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Successful Ageing Seminar Presentations 2012


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Living Positively with Dementia

Friday 22 June


University of South Australia Honours student, Kate Swaffer, shared her personal story as someone diagnosed with early onset dementia. Earlier this year, Kate made a touching Adelaide Fringe debut when she presented her show 'My Unseen Disappearing World' that encapsulated her battle with this form of the illness. She is a sought after key note speaker, panellist and presenter at conferences and events dealing with the topic of living positively with dementia.

Sarah Hennessy Mead from Alzheimer's Australia SA outlined what dementia is, who gets dementia, the early signs, what can be done to help and strategies to keep your brain as healthy as possible.

Dr David Evans, Senior Lecturer in the School of Nursing and Midwifery, University of South Australia presented findings from recent research about the challenges faced by people with dementia and strategies to support these people in the community.

Podcast iconListen to seminar Podcast now

(MP3) 22Mb (or right click and select 'save target as' to download)

Event details (PDF 779KB)

Left to right, Dr David Evans,  Kate Swaffer, Emeritus Professor Ruth Grant AM, Sarah Hennessy MeadLiving Positively with Dementia

Kate Swaffer
Advocate for Dementia and Aged Care
Presentation 1 (PDF 794KB)

Sarah Hennessy Mead
Dementia Community Educator
Alzheimer's Australia SA
Presentation 2 (PDF 281KB)

Dr David Evans
Senior Lecturer
School of Nursing and Midwifery
University of South Australia
Presentation 3 (PDF 372KB)

The Alzheimer's Australia website has numerous help sheets and tip sheets providing information and advice on the issues most commonly raised about dementia

(To read pdf documents - download Adobe Reader)


Osteoporosis - prevention is better than cure

Friday 20 April


Every five-six minutes, someone is admitted to an Australian hospital with an osteoporotic fracture, which often results in early death or at the very least a loss of mobility. This is expected to rise to every three-four minutes by the year 2021, as the population ages and the number of osteoporotic fractures increase. The direct treatment of these fractures makes up $1 billion of the national health budget.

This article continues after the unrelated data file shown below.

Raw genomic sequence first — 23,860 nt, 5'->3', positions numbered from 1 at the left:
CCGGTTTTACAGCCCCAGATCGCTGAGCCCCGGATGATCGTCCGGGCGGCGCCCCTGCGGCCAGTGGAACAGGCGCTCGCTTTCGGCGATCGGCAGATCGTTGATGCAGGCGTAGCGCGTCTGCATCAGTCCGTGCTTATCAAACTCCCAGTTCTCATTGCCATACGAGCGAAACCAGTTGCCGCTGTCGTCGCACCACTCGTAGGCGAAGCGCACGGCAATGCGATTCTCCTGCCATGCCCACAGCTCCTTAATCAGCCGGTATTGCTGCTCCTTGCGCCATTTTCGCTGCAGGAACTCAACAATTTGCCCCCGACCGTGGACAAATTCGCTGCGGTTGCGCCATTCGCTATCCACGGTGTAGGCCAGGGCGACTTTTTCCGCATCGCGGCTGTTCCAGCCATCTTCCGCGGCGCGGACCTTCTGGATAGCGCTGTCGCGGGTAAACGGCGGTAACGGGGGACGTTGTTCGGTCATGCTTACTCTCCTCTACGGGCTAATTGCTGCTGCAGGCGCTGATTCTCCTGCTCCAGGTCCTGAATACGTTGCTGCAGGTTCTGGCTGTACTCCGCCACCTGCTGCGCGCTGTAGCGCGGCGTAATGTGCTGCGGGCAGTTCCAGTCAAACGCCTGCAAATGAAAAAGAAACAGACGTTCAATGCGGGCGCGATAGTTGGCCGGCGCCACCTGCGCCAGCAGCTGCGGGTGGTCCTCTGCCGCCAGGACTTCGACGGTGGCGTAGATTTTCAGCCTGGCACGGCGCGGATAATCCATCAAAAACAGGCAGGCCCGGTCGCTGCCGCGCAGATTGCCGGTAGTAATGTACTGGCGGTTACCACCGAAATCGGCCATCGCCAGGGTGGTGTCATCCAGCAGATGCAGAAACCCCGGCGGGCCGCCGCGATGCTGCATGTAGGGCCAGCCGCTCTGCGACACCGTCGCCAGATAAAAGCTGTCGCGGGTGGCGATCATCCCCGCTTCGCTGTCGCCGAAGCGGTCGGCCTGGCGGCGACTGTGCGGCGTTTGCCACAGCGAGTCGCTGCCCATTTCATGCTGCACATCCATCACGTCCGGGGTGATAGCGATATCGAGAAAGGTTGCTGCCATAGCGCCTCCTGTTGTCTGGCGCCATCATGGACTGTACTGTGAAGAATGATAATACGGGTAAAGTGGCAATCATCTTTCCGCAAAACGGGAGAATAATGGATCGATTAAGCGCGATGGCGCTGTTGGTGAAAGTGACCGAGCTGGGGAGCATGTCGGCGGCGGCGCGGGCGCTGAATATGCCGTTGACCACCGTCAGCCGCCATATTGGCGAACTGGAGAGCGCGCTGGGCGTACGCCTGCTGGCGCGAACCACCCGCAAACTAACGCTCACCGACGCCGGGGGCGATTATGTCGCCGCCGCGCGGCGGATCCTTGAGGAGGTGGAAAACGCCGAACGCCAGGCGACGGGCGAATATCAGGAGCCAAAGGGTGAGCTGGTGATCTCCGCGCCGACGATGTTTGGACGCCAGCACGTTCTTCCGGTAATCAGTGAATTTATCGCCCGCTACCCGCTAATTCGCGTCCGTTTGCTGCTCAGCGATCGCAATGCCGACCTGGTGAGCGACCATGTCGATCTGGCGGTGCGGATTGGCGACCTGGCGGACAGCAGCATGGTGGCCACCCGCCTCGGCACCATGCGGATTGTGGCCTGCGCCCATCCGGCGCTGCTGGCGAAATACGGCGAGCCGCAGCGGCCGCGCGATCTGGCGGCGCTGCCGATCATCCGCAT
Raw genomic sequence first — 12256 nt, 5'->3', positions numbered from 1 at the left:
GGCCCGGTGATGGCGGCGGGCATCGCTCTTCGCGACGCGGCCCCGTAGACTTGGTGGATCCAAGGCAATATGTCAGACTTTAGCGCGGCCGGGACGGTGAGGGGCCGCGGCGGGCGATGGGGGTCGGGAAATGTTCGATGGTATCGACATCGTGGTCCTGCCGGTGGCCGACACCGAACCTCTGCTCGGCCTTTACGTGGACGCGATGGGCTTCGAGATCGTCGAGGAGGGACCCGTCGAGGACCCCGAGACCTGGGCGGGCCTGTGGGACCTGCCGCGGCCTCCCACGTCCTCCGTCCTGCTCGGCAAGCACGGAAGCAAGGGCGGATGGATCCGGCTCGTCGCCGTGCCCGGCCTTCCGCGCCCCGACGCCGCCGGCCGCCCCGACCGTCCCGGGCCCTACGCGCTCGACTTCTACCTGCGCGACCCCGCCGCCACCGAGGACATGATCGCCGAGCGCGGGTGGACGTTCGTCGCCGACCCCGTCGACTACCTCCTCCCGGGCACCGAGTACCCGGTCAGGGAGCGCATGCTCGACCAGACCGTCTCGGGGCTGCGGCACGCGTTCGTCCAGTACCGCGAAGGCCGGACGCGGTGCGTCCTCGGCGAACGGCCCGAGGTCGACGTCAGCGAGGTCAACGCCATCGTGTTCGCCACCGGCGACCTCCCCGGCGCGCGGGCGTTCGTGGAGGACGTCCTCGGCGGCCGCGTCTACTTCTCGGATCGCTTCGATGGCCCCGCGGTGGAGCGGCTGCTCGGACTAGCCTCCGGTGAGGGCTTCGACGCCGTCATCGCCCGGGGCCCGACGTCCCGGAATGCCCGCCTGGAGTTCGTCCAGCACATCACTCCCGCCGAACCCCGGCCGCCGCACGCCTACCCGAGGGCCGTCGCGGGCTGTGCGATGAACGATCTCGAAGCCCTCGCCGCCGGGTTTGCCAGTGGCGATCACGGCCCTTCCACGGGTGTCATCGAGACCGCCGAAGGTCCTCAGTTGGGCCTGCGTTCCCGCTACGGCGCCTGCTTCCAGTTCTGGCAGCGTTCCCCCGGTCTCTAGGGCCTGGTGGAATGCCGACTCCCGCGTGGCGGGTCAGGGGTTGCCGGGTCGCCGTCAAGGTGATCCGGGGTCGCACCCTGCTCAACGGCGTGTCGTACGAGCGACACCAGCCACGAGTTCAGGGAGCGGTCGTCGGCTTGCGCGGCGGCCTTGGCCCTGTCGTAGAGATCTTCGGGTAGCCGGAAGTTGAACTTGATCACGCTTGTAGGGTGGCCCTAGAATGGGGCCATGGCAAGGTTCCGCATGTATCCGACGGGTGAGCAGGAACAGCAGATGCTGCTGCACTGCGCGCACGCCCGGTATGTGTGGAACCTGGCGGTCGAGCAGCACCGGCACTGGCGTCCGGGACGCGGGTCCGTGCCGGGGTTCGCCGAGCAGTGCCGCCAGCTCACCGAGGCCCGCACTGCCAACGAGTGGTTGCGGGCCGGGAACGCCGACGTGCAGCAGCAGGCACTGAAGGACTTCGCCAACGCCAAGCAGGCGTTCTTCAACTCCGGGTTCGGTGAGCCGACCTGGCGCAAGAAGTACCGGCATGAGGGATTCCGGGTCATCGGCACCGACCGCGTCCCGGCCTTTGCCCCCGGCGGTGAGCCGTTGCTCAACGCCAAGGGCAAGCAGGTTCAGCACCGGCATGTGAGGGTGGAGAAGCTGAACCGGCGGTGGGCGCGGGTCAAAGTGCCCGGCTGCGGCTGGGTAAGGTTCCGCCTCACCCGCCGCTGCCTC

One in two women and one in three men over 60 years will have an osteoporotic fracture in Australia.

Bone health is maintained in the body by getting adequate calcium, vitamin D and exercise and this seminar looked at the strategies we should employ to reduce the risk of osteoporosis as we age.

The key speaker was Professor Howard Morris, Professor of Medical Science at the University of South Australia and a Chief Medical Scientist in Chemical Pathology at SA Pathology. His talk focused on dietary strategies for fracture prevention. Dr Shylie Mackintosh, School of Health Sciences, University of South Australia complemented his lecture and outlined exercise strategy for falls prevention.

Event details (PDF 706KB)

From left: Emeritus Professor Ruth Grant AM, Dr Norton Jackson AM FUniSA and Dr Ian Gould AMOsteoporosis Prevention:
Dietary Strategies

Professor Howard Morris
Professor of Medical Science
School of Pharmacy and Medical Sciences
University of South Australia
Chief Medical Scientist, Chemical Pathology Directorate, SA Pathology
Presentation 1 (PDF 1.42MB)

Exercise to build bones and prevent falls

Dr Shylie Mackintosh
Program Director: Physiotherapy, School of Health Sciences
University of South Australia
Presentation 2 (PDF 1.61MB)

(To read pdf documents - download Adobe Reader)


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